I used up some old 37-centers and a few postcard stamps too. This egg was filled mostly with jelly beans, plus a flash drive full of music, and weighed a little less than 4 oz so it needed $1.88 worth of postage according to the USPS website section on packages. And to those of you thinking that it was really risky to send a flash drive inside of an egg, because WHAT IF THE EXPERIMENT DIDN'T WORK AND YOU LOST THE FLASH DRIVE?!, I say to you that no one ever became supercool by not taking lame, harmless and perfectly legal risks. 

The very creative Amberlee of Giverslog posted a tutorial for this shenanigan on her blog, which I found though Marta Writes, and it was obvious to me that this was the perfect little package to send across the country. So I stuffed the egg full of treats, wrote out a miniature address label, taped it up and covered it with stamps. When I dropped it in the blue mailbox outside my office I giggled out loud. Imagine how ridiculous it must have been for all of the mailmen and mailwomen that handled this little Easter package. And then to picture it rolling around in my penpal's mailbox is just too much. 

Speaking of my penpal, he's home from Portland for the first time in almost a year! I was trying to plan out some fun things to do, but so far I've only come up with margaritas. We'll probably head outside to Tulip Fest if the weather's nice, considering the festival is right across the street from my place. I am going to keep pestering him to write a guest post about a crazy pancake recipe he seems to always be making, but I can't make any promises.

chai tea concentrate

One of the gifts I made this year was homemade chai tea concentrate.  The recipe is from here and I found it a long time ago at Angry Chicken and have been waiting to use it ever since.  I patted myself on the back for compulsively saving glass jars, cleaned them out and got started.  These jars formerly held peanut butter, sauces, granola and jam.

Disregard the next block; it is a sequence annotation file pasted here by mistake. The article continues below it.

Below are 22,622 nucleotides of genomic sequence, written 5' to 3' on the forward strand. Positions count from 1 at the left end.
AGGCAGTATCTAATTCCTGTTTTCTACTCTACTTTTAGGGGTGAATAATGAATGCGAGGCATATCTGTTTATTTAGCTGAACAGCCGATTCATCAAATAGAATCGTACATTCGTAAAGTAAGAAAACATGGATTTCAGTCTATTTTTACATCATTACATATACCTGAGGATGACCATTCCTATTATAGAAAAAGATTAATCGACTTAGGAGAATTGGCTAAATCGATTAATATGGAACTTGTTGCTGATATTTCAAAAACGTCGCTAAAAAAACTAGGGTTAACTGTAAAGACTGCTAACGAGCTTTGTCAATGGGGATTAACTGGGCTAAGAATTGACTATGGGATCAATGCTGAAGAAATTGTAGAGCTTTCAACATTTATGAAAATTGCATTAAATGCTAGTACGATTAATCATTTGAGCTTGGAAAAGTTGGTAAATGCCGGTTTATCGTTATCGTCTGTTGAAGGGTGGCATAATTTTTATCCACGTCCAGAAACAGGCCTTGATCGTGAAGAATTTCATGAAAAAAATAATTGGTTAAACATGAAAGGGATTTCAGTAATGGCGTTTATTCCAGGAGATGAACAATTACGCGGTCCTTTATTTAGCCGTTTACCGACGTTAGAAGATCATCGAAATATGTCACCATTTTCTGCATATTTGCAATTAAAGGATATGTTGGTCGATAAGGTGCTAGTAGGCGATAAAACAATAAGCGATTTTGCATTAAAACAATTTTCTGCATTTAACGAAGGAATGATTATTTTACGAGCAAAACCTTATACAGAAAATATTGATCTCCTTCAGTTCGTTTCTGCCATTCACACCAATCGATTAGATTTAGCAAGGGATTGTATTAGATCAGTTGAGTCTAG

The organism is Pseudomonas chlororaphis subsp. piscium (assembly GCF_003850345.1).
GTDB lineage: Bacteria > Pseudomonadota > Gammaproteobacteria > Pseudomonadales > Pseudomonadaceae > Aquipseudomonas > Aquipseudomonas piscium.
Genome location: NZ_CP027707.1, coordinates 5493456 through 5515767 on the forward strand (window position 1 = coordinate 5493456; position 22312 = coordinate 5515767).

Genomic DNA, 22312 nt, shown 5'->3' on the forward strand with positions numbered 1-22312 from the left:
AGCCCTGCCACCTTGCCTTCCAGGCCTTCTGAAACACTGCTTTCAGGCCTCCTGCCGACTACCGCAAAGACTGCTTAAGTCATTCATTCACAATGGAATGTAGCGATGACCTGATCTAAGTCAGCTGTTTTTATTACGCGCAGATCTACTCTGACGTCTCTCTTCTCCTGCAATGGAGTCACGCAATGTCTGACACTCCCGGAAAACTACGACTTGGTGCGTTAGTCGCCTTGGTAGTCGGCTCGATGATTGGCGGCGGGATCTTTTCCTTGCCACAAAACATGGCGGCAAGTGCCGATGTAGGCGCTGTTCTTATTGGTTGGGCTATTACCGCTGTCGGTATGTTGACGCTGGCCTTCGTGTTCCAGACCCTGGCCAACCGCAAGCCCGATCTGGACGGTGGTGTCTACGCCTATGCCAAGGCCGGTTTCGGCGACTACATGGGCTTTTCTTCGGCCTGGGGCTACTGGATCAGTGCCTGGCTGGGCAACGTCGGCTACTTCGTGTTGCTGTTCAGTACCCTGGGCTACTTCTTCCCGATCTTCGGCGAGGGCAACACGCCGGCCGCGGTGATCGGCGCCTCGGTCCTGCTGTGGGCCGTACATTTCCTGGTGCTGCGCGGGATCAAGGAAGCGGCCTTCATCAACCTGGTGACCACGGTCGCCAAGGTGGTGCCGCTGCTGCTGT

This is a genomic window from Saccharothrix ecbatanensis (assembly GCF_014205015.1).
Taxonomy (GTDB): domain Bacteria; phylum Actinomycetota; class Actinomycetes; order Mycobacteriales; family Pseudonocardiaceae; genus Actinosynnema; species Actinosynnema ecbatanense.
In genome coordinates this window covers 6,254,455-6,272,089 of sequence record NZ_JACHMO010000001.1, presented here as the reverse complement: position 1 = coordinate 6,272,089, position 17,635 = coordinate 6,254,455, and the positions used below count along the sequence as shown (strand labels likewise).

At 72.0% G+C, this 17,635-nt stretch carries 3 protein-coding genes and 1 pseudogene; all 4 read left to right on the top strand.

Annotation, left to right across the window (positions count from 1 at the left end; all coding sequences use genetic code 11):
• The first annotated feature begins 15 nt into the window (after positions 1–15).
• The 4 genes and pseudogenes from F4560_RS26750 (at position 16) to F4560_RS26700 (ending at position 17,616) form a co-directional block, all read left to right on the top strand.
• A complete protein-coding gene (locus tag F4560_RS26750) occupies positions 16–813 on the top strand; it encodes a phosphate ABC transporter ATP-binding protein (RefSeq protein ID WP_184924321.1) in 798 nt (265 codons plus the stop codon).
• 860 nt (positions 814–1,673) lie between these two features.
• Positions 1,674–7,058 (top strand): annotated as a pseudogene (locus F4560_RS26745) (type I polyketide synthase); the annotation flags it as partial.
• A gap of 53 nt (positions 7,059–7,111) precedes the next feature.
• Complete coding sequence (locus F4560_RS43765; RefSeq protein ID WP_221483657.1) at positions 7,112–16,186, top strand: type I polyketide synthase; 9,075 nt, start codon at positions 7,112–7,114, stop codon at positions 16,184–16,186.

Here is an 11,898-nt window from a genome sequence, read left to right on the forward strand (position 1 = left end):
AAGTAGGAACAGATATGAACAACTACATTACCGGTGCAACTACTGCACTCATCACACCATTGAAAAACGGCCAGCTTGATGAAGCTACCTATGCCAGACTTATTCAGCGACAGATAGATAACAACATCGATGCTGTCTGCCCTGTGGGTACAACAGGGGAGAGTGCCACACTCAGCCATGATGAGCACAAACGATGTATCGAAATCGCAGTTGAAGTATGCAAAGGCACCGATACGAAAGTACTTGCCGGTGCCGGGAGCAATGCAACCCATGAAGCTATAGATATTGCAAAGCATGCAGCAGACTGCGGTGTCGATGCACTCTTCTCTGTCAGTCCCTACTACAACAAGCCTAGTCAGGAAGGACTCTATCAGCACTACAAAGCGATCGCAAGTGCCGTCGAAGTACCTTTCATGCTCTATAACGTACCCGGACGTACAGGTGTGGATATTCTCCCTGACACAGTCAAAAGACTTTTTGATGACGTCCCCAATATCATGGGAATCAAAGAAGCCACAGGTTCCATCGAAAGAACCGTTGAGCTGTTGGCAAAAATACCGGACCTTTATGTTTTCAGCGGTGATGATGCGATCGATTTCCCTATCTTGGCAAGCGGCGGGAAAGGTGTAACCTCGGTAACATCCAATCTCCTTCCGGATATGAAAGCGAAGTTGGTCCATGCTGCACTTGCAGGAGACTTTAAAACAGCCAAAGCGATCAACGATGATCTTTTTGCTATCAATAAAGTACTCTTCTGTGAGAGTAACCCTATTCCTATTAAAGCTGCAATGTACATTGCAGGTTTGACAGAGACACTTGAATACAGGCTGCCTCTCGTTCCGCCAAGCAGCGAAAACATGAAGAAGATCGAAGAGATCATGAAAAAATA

Homemade Chai Tea Concentrate
Makes one jar and each jar has about 10-12 servings.
  • 1 14-ounce can sweetened condensed milk
  • 1 teaspoon granulated sugar
  • 1 teaspoon ground cardamom
  • 1/2 teaspoon ground cinnamon
  • 1/2 teaspoon ground cloves
  • 1/2 teaspoon ground nutmeg

Mix all of the ingredients together in a jar.  Given the slow-going of pouring out the sweetened condensed milk, I strongly suggest that you spool up a movie or at least have some music playing while you are doing this.  That is, if you are making these mixes in mass quantity as I did.  We paired this with my sister's delicious honey pistachio biscotti and a few bags of black tea.

Directions for Use
Add two heaping teaspoons to a strong cup of black tea, such as Assam, or more to taste.  Stir well and enjoy.  Refrigerate concentrate for up to six months.

So good and creamy and sweet-- if you'd like a less sweet cup of chai, just use less concentrate.  I'm still avoiding added sugar and dairy for at least a few more days, but you better believe that I'll be drinking some of this next week.

PS- One of my posts has been featured on Whole Living's homepage since last Wednesday because people love a green, slimy-looking smoothie.  Little do they know I'm dreaming about delectably indulgent chai tea.

djembe drum bag

How have I forgotten to post this little Christmas present project?

Well here it is, a djembe drum bag with shoulder straps & a drawstring! No forthcoming tutorial (unless you bribe me) because it was a custom job that mainly involved wrapping up the above drum in fabric until I found a fit that worked and then pinning and re-pinning the shoulder straps on until I felt comfortable that they would fit a broader set of shoulders than my own. Made with sturdy cotton canvas and given with a lifetime warranty :) Seeing as I've never made a drum bag before I didn't even have an image in mind or ideas for useful features, but was told that shoulder straps were a must. So part of the lifetime warranty includes an open call for design suggestions and edits to make it more user-friendly and pleasing to the drummer!